I have a healthy collection of beads, zippers, buttons, ribbons, etc. I went through them carefully and pitched things that I had just kept “in case.” That includes stamp pads and other little bobs that I no longer would use. I gave rolls of wire ribbon to a neighbor who makes wreaths. I threw out a much of glass ornaments that had been crushed in a move. This took a lot of time, but I organized things into boxes and bins so that I could find it again easily.
Patterns and Magazines
Old quilt patterns were donated to the free table at the guild. I kept some of the pages from the magazines that were inspiring or instructional, the remainder were put in the recycle bin. Paper weighs a ton and so much of this is available online now, even old issues of magazines.
Let’s face it, we all have a drawer, bin or mug full of pens, pencils, markers, etc. I set one of my kids to testing them all. If they worked, they went in one pile. If they didn’t work, they were trashed. The pile of working ones was evaluated for “would I really use it.” If yes, it was put in a mug or bin. If no, it also was trashed. You would not believe how many dried-up pens, markers and highlighters I had accumulated!
Rulers and Templates
This was a huge surprise. As I was excavating during the first purge, I found these in so many different places. In fact, some of them were hidden so well, I had more than one because I forgot or couldn’t find them. Broken ones were tossed in the trash. Duplicates were donated to the guild. Then, I evaluated what was left. I had a box of templates that I would probably never use. They were Fons and Porter templates for specific patterns, which I probably would not make. Again, as a designer, I like to come up with my own way. Don’t get me wrong, I love to incorporate specialty rulers in my work, but not quite that special. If you know what I mean. These were donated to the guild as well.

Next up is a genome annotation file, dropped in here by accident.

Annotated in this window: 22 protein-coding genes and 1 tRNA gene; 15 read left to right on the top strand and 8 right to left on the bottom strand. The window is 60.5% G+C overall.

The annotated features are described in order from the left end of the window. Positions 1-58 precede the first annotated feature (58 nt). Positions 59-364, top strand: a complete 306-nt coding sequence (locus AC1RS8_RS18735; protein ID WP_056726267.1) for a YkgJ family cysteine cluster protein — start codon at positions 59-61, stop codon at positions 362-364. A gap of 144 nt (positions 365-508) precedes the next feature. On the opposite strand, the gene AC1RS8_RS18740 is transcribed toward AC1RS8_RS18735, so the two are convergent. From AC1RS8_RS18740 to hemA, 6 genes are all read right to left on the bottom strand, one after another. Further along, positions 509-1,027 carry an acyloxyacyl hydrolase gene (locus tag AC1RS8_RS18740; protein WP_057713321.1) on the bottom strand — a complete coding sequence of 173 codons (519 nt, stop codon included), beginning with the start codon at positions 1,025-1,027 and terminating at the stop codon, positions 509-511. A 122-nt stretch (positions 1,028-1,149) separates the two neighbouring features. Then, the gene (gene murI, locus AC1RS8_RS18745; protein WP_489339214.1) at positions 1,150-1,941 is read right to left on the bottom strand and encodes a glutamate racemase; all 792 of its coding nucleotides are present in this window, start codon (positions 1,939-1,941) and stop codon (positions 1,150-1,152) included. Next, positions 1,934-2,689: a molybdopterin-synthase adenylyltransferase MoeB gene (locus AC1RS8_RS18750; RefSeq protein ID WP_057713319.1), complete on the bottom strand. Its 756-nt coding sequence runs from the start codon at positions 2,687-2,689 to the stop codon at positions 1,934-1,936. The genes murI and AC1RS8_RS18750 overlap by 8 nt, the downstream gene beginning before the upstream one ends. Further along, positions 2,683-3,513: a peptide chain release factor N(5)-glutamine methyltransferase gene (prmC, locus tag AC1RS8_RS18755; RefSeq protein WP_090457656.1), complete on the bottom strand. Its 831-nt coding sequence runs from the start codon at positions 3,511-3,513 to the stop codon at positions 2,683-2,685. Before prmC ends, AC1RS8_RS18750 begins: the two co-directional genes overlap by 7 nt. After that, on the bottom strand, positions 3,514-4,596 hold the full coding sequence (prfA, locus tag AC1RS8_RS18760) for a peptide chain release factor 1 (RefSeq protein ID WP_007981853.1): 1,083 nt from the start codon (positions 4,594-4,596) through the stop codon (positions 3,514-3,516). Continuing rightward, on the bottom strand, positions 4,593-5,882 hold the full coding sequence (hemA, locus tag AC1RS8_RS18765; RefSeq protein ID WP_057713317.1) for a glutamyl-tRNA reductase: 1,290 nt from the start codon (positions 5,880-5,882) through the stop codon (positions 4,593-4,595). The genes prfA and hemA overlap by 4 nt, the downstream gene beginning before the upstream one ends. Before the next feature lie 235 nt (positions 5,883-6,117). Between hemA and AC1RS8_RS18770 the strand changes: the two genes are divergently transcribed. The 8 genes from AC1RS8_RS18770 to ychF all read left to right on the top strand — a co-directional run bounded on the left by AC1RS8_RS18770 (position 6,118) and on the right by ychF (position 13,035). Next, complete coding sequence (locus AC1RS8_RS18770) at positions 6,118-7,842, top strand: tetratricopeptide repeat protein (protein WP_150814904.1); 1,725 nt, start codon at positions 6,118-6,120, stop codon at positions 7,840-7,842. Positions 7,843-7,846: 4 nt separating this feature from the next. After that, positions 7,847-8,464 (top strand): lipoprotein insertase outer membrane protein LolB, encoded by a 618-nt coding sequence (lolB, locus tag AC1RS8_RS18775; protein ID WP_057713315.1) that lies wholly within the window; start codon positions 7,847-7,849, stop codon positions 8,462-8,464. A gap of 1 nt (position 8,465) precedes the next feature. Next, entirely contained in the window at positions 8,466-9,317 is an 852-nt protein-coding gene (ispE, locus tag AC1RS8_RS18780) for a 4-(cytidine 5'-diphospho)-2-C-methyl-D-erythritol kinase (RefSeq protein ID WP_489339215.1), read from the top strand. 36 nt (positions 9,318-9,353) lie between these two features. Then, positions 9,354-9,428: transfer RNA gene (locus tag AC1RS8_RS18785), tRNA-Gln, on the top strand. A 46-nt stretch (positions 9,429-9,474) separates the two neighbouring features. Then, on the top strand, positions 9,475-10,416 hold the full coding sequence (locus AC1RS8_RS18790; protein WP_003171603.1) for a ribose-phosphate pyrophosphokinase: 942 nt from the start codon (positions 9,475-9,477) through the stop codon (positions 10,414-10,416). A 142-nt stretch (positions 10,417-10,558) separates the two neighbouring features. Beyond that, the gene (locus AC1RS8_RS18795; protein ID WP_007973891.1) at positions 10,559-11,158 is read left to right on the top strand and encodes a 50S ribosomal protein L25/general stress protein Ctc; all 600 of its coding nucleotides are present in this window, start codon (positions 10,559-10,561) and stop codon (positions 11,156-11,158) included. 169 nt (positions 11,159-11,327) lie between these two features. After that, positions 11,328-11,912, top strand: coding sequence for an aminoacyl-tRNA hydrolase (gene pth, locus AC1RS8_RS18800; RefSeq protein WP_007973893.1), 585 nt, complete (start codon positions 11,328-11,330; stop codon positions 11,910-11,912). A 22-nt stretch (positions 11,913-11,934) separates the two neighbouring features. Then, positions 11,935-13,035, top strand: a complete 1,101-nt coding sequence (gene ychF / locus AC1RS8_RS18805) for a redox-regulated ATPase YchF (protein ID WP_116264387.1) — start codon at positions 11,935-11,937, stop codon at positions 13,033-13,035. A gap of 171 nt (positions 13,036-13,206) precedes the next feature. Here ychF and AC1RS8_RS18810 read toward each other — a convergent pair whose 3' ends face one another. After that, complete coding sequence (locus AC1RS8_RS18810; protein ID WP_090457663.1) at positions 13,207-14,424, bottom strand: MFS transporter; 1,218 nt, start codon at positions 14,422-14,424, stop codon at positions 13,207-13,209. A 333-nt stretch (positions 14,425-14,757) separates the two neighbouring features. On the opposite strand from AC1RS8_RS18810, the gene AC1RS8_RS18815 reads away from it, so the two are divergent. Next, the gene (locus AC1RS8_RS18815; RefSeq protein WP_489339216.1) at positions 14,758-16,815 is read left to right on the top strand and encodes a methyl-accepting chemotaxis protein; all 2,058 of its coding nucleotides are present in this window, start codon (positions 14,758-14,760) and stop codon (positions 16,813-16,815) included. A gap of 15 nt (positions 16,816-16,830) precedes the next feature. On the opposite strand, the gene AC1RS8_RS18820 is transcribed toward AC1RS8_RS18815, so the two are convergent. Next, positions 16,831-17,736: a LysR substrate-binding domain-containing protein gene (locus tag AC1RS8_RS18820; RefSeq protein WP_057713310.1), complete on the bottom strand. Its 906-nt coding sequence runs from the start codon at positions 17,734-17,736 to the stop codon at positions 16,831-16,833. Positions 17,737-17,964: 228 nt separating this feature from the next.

I took this time to evaluate my collection of scissors and rotary cutters. Most of them were in good shape. They maybe needed a little sharpening or blade replacement. The mats were a different story. I had one that was too well worn to keep using. It was pitched. The rest were cleaned and stacked so they would not warp.
I took a serious look at some of my other cutting tools as well. My Sizzix from scrapbooking days had not been used in years. It was time for it to find a new home, along with its dies. A neighbor purchased it for me – saving me an Ebay surcharge and shipping. Much of the scrapbook paper, stickers, etc. went to the same neighbor. Most of my albums are now digital and quilting is my passion. Time to hang up the scrapbook adventure since, frankly, I was 20 years behind.
Other Tools and Things
There are probably items that I missed on this list, but you get the picture. I went through everything and seriously evaluated and asked a few simple questions:
- Was it in good condition?
- Was it a craft I would continue?
- Had I used it in the last two years?
- Would I really use it in the near future?
- Would someone else put it to better use?
My stash of stuff decreased by about half in this time. It actually felt good – kind of like walking out of the salon after a good haircut. It was a good time to evaluate and decide what I wanted to be and do in the future.
You are probably thinking my now, that you wish you were my neighbor or in my guild. They did receive quite a bit of my stuff. I am just glad that it will be put to better use.
Step one was a serious undertaking and is still underway as I am still trying to lose a few more pounds for the movers.